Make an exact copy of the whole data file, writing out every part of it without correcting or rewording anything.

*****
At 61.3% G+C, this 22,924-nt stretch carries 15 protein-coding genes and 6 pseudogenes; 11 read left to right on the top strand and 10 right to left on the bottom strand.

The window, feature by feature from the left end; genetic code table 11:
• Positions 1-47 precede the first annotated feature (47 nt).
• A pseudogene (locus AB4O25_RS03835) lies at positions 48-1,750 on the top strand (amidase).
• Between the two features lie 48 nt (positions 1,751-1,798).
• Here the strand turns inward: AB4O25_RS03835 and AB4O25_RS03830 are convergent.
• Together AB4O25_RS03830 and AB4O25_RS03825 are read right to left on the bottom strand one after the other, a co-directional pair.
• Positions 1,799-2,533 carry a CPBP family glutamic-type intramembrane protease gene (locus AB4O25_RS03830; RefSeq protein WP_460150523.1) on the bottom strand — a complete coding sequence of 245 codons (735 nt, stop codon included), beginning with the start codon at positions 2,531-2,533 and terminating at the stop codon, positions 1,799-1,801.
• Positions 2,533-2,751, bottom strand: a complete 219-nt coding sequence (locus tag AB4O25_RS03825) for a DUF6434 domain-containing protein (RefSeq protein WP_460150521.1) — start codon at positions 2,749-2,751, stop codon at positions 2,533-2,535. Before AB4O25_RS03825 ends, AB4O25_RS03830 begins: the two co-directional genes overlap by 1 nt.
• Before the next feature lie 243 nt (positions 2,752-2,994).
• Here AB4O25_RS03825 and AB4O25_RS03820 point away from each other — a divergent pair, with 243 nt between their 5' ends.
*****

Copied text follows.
At 61.3% G+C, this 22,924-nt stretch carries 15 protein-coding genes and 6 pseudogenes; 11 read left to right on the top strand and 10 right to left on the bottom strand.

The window, feature by feature from the left end; genetic code table 11:
• Positions 1-47 precede the first annotated feature (47 nt).
• A pseudogene (locus AB4O25_RS03835) lies at positions 48-1,750 on the top strand (amidase).
• Between the two features lie 48 nt (positions 1,751-1,798).
• Here the strand turns inward: AB4O25_RS03835 and AB4O25_RS03830 are convergent.
• Together AB4O25_RS03830 and AB4O25_RS03825 are read right to left on the bottom strand one after the other, a co-directional pair.
• Positions 1,799-2,533 carry a CPBP family glutamic-type intramembrane protease gene (locus AB4O25_RS03830; RefSeq protein WP_460150523.1) on the bottom strand — a complete coding sequence of 245 codons (735 nt, stop codon included), beginning with the start codon at positions 2,531-2,533 and terminating at the stop codon, positions 1,799-1,801.
• Positions 2,533-2,751, bottom strand: a complete 219-nt coding sequence (locus tag AB4O25_RS03825) for a DUF6434 domain-containing protein (RefSeq protein WP_460150521.1) — start codon at positions 2,749-2,751, stop codon at positions 2,533-2,535. Before AB4O25_RS03825 ends, AB4O25_RS03830 begins: the two co-directional genes overlap by 1 nt.
• Before the next feature lie 243 nt (positions 2,752-2,994).
• Here AB4O25_RS03825 and AB4O25_RS03820 point away from each other — a divergent pair, with 243 nt between their 5' ends.